“As we move towards a highly connected world it is critical that the web be usable by anyone regardless of individual capabilities and disabilities. The W3C is committed to removing accessibility barriers for all people with disabilities – including the deaf, blind, physically challenged, and cognitive or visually impaired. We plan to work aggressively with government, industry, and community leaders to establish and attain Web accessibility goals.”  (Berners Lee, 1997)

My hope is that partnerships between organisations like HERIB and Strawberry, alongside the advocacy of those calling for greater awareness of the impact of a digital society and its subsequent digital divides, will prove to be the answer;  a case of better late than never.

Berners Lee, T. (1997) World Wide Web Consortium (W3C) Launches Web Accessibility Initiative. WAI press release 7 April 1997. Available at

exclusion by language…

I’ve been sent a link reporting on an Accessibility Hack Event at Birmingham. This is a great idea – put together the people who are interested in accessibility. We should do this at Lincoln. Here’s a few comments on the blog post.  

The affordances of digital data have never been utilised effectively – it’s the optimum opportunity for ensuring equality of digital access but too often the theory gets privileged over practice and the opening promotion video by GPII is typical:

e.g. user is recognised at public access point and now sees large print on ticket machine = one happy user  but…. magnified text requires increased screen size – other wise you need navigational devices which then mean all the information can’t be seen at once… another e.g…..back of seat monitor on aircraft customised to suit user preferences – you can hardly see (or hear) these in the first place – so increased text size is not going to assist…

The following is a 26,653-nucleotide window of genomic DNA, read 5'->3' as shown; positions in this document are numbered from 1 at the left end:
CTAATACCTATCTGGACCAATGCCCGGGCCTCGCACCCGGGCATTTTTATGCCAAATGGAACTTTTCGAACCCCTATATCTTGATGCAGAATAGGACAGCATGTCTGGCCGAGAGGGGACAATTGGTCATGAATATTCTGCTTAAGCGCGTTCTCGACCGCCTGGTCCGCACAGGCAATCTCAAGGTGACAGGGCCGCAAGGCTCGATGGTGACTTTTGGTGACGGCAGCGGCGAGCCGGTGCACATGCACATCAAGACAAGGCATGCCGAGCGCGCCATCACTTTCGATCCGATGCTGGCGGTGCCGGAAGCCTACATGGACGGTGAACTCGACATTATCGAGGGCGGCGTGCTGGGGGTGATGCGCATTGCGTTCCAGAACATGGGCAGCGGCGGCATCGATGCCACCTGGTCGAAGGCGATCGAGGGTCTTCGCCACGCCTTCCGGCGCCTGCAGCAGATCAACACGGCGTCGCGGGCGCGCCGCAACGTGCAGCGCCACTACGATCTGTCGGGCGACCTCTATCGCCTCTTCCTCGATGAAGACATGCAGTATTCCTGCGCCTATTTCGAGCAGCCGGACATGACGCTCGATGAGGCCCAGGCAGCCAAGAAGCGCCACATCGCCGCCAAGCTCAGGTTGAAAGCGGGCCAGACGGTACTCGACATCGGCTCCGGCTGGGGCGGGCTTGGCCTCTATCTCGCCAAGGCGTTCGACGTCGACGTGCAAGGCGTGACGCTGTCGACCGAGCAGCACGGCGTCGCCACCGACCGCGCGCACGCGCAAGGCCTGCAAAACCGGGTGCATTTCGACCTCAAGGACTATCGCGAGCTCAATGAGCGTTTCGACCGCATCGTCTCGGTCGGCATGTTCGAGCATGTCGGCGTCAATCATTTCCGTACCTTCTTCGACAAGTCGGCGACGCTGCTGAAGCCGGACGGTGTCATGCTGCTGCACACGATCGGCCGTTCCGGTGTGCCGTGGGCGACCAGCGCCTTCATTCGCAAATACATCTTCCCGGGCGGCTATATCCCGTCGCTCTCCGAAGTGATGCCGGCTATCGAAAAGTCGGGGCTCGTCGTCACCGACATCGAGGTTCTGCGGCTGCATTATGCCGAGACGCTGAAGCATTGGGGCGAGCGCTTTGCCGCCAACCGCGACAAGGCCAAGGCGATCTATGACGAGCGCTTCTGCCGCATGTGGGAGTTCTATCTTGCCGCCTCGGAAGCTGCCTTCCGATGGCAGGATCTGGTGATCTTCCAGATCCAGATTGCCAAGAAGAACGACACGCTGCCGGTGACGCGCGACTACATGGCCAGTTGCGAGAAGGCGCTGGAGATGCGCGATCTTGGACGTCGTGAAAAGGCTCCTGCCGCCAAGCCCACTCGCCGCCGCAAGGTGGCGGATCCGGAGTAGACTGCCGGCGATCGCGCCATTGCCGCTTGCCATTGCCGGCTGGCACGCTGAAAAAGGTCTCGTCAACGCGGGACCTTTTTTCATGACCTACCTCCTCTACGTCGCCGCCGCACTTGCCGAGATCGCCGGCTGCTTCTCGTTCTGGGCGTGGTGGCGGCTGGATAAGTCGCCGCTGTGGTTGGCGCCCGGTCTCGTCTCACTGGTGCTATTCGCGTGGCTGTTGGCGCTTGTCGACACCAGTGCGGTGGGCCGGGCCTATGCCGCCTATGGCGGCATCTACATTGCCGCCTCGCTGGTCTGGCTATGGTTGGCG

The ratio between content and monitor size is so relevant but easily overlooked.  I’m working with someone with macular degeneration whose family have bought them a new widescreen Acer laptop all set up to display large tools and text. But email via Windows Live is almost unusable because the screen size doesn’t support the chosen display size. Sounds obvious but unless you’ve tried it….

The idea of providing accessibility rather than having to  adapt to a standard environment has long been a dream of Assistive Technology users. This is why I’m so interested in the idea of ‘intuitive digital data’ which knows how to adapt to the device being used or ideally can provide itself in the appropriate file format as requested – something I believe we are working towards.

A keynote speaker at the event was correct in saying accessibility should be a right for all, and whereas most people see accessibility as about disabled people, it is actually about everybody – then they spoiled it saying the aim is to deliver the best website that is ‘accessible to as many people as possible, a website that is accessible to everyone would just be text, which would be ugly’.